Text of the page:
oemof_models
and the function “_objective_expression” at “class NonConvexFlow(SimpleBlock)” classe in oemof.blocks

I am wondering which is the main objective function or it is multiple objectives function. I am still trying to understand the goal function as you said @robbie.morrison, but oemof is not quite intuitive since it combines the notion of pyomo and the notion of class when creating energy system.

I still have a lot of work to do for my coding skill :slight_smile: , but at least it proves that my direction is correct.

The terms “objective function” and “goal function” are synonyms. The solver will only see one objective function but the various components will need to finalize and supply their own contributions to that single function. Maybe that is what you mean by multiple objective functions?

I don’t use pyomo but I understand that the JuMP library for the julia language is a major improvement:

This might be useful too, just out:

Hendrik Huyskens from the Reiner Lemoine Institute modelled an offgrid system with spinning reserve in oemof.solph. As I know they used the OffsetTransformer class of oemof.solph. I do not think that he is active in this forum so you should contact him directly. I am not sure if he published the code, but he might be open to give it to you.

It still would be nice to post the results here if you got interesting advices.

Thank you very much for your help, @robbie.morrison

I have already taken a course of Python 3, I need more pratical work to get more familiar with the class notion. (Most of the course of Python talks about the data science, the use of pandas, numpy, etc).

I am still working on it and I feel that I am close to the answer.

Thank you very much for your advice ! @uwe.krien

I will try to contact him for this and I will surely come back to post if I can get intersting and useful answer. :slight_smile:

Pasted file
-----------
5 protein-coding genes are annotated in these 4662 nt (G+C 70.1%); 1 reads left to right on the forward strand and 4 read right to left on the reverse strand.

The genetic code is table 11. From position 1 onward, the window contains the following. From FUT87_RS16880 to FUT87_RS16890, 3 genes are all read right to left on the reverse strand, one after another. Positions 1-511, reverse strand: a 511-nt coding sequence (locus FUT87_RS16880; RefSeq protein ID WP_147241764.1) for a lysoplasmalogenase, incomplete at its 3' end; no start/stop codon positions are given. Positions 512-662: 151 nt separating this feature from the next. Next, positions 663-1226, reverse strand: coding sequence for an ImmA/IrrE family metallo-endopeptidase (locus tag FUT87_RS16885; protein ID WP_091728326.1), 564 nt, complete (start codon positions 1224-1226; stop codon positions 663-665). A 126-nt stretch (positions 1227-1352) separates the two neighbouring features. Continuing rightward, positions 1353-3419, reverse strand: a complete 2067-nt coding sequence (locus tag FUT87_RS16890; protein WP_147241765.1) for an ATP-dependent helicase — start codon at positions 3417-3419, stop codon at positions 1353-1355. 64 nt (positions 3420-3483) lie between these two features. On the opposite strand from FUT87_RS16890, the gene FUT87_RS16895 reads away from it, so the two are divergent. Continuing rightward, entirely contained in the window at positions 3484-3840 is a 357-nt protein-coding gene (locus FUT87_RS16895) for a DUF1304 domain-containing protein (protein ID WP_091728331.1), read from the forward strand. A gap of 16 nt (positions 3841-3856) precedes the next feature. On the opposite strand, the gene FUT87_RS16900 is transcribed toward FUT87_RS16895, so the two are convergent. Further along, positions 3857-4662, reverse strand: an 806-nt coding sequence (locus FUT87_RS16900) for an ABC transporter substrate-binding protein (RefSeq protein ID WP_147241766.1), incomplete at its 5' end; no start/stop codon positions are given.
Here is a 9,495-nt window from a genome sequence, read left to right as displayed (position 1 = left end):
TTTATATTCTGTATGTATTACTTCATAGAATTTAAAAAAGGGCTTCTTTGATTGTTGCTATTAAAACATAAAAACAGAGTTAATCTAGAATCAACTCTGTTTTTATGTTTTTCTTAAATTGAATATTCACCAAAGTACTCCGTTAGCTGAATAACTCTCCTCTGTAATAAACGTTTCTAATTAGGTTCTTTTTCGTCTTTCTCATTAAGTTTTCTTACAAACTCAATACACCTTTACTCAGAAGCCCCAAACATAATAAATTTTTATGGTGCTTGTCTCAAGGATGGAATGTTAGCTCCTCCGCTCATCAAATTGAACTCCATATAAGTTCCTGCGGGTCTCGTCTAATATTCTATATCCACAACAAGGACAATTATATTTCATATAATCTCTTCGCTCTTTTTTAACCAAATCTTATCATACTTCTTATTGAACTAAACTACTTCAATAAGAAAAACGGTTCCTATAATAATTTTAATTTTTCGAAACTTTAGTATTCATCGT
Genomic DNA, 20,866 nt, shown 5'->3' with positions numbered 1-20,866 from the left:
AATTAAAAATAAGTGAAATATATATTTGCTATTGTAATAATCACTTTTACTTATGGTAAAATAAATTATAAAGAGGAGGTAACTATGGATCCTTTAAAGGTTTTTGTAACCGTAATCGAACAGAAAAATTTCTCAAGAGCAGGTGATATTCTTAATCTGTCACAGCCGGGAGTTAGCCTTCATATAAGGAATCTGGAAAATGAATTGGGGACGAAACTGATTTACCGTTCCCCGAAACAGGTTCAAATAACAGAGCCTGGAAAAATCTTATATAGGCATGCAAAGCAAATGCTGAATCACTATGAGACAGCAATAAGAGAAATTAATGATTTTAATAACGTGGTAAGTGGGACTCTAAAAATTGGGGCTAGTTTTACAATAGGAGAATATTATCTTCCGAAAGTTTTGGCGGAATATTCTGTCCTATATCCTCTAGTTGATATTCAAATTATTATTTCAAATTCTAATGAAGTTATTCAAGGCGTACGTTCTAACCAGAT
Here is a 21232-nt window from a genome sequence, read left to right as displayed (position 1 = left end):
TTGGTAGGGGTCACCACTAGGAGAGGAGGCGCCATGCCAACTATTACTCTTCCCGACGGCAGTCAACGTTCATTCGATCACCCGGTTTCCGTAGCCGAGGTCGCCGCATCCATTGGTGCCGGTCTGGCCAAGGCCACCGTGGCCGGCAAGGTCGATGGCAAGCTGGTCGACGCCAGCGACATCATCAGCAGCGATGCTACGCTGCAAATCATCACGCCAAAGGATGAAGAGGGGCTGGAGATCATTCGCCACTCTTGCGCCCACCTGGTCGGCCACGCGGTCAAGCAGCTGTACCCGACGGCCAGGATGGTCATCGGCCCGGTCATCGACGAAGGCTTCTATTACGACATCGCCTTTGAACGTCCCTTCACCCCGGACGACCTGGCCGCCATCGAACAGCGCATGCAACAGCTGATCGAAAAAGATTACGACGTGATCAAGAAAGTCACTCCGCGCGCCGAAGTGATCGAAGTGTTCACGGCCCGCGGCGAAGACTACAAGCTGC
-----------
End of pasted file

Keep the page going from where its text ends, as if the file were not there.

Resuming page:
Thank you again for your advice @uwe.krien, I have already sent an email to Hendrik Huyskens, hoping that he is available to take a look on my questions.

In the meantime, I find out something interesting on the oemof example code. In v3.0x, the "Startup_shutdown.py " has a section that show us the process of calculation, but I don’t understand where the 12 units load from ? (see in the picture below)

Oemof_cost_calculation
Do you have any idea ?

Many thanks to @Hendrik Huyskens for providing me his original code and others’ help, I finally finished by getting inspired for the spinning reserve sizing from the code of project micrOgridS, which is also form the Reiner Lemoine Institute, to define a constraint for the pyomo optimization model.

But the feature of “load sharing” is not finisied yet since the code I got is not related to this kind of feature, I will be back if I can achieve it later.

If anyone who wants to get the original code of micrOgridS projet, don’t hesitate to contact me, I can provide the link.

Actually, I think it is possible to have “all at the same load” using oemof.solph.constraints.equate_variables(). You would have to use the Pyomo variables after the model is created, but it should be possible.

Thank you for your advice, @pschoen

It seems to correspond the feature that I have been searching for, that is interesting !

I will take a look at it later once I finished my actual work :slight_smile:

I thought a bit further and I think it is even possible without fiddling with Pyomo variables: You might use a virtual input “load” for all power plants and connect them all to the same transformer. This way, the same virtual “load flow” would go to all plants. This approach is complementary to Eq. (11) in [2012.12664] Simultaneous optimisation of temperature and energy in linear energy system models, if you want a reference.